An organization can't be successful with any new type of program if everyone within the organization doesn't understand the importance of DEI in their department and within the company as a whole. Progress often starts with one person. Providing training to employees about the impact that DEI can have on their day-to-day work will help them champion that within the organization. For example, we've launched something at our hospital called "Together We Grow," a training program aimed at building a foundation for what DEI is by exploring everyday scenarios employees may encounter. This program first started with leadership and is now available to all employees within the hospital system.

Establish a timeline

Once measurable goals have been established, develop a timeline for accomplishing those goals. By selecting two or three goals that can be focused on over a particular time period (i.e., six months or one year), your organization can implement targeted programs and best practices to drive the success of DEI for a more long-term plan. It's ok if not every program is up and running within the year; creating milestones along the way will give your organization time to grow its DEI efforts and aspire to something meaningful for your employees, customers or community. The need for DEI doesn't go away, so it's important to continue efforts year-round with a growth mindset.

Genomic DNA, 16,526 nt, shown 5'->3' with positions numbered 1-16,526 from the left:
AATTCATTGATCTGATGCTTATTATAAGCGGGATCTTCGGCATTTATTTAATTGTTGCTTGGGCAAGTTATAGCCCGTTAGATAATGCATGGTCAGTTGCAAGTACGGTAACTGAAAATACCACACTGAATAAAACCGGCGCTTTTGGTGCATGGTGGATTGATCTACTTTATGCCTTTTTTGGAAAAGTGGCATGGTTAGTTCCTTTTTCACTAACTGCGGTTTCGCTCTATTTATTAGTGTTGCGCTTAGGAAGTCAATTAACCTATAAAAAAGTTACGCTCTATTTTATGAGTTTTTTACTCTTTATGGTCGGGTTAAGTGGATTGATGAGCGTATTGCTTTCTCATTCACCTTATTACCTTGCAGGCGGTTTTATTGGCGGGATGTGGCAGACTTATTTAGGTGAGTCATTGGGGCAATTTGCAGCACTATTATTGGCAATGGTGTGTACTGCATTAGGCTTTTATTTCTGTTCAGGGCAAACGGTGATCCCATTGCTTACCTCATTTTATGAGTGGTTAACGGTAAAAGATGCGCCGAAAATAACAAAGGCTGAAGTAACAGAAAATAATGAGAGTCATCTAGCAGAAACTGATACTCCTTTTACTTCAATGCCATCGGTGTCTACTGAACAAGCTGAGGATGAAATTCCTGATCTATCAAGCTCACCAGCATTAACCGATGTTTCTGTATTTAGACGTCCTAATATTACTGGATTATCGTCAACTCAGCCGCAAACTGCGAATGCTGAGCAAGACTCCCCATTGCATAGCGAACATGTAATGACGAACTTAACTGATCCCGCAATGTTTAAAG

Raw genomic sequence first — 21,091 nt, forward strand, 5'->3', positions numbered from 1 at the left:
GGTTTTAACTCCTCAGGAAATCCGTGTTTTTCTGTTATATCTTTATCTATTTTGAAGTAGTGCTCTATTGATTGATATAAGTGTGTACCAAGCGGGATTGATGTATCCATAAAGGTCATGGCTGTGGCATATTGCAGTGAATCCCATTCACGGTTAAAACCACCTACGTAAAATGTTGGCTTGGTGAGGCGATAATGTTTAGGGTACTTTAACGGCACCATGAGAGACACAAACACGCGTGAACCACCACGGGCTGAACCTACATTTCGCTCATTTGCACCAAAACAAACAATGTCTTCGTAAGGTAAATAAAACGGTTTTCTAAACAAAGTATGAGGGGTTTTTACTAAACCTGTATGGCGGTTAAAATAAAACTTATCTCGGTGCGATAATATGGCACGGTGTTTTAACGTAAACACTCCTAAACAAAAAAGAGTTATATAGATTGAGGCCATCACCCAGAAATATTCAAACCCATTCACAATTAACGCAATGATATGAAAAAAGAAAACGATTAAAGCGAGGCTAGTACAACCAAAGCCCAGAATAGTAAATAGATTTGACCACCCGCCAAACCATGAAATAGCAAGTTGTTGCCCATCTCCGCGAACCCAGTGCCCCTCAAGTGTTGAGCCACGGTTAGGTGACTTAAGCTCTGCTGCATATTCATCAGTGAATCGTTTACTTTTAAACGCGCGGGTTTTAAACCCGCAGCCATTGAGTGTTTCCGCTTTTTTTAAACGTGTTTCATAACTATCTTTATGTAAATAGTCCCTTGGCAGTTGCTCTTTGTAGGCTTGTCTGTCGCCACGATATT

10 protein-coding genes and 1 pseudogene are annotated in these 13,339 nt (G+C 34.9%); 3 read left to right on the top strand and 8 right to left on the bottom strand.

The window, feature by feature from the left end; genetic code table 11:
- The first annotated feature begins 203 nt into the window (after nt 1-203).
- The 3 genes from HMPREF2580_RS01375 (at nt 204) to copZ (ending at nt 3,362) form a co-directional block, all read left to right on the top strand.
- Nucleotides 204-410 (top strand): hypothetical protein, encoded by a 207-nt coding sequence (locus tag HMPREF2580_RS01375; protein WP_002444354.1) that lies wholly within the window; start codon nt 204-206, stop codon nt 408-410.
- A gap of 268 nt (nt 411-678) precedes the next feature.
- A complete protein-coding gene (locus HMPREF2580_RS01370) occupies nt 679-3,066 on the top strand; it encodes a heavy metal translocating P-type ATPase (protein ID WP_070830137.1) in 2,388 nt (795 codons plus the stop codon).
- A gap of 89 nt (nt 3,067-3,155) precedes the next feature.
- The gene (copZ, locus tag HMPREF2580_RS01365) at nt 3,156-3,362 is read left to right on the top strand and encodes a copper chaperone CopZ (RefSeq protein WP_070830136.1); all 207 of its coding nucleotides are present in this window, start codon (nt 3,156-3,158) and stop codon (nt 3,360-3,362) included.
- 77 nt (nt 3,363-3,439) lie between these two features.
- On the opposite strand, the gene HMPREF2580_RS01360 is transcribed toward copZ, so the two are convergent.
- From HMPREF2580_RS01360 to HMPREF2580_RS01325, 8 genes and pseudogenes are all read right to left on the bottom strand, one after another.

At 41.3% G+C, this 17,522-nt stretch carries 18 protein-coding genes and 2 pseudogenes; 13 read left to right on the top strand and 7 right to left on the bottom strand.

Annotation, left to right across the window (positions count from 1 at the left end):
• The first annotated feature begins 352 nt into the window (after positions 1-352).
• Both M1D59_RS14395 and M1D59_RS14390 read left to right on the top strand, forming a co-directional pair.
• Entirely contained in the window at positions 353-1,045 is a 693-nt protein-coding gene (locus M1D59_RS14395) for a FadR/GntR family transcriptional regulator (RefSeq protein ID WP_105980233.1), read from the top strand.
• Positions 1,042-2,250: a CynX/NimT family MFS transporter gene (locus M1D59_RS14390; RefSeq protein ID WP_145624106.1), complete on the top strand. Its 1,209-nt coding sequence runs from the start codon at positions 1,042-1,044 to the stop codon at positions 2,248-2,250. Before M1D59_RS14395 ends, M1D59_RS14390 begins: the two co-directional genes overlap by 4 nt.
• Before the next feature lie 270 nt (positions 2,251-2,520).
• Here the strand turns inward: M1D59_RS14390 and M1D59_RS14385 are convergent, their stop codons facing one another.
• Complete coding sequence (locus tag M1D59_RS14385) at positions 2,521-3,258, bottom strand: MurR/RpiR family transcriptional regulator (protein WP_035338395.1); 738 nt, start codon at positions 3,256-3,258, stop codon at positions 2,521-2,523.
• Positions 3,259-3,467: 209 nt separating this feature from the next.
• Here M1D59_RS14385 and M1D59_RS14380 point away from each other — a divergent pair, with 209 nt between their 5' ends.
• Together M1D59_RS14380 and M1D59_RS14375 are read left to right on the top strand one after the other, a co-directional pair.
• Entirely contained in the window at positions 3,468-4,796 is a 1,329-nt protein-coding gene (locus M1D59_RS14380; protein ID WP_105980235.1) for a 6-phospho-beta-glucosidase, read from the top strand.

Evaluate how DEI holistically fits into your business

A DEI department, team or individual can't be successful if the work isn't aligned with the mission of the organization. It does not help if an organization has competing priorities, so DEI goals must be embedded in your organization's business goals.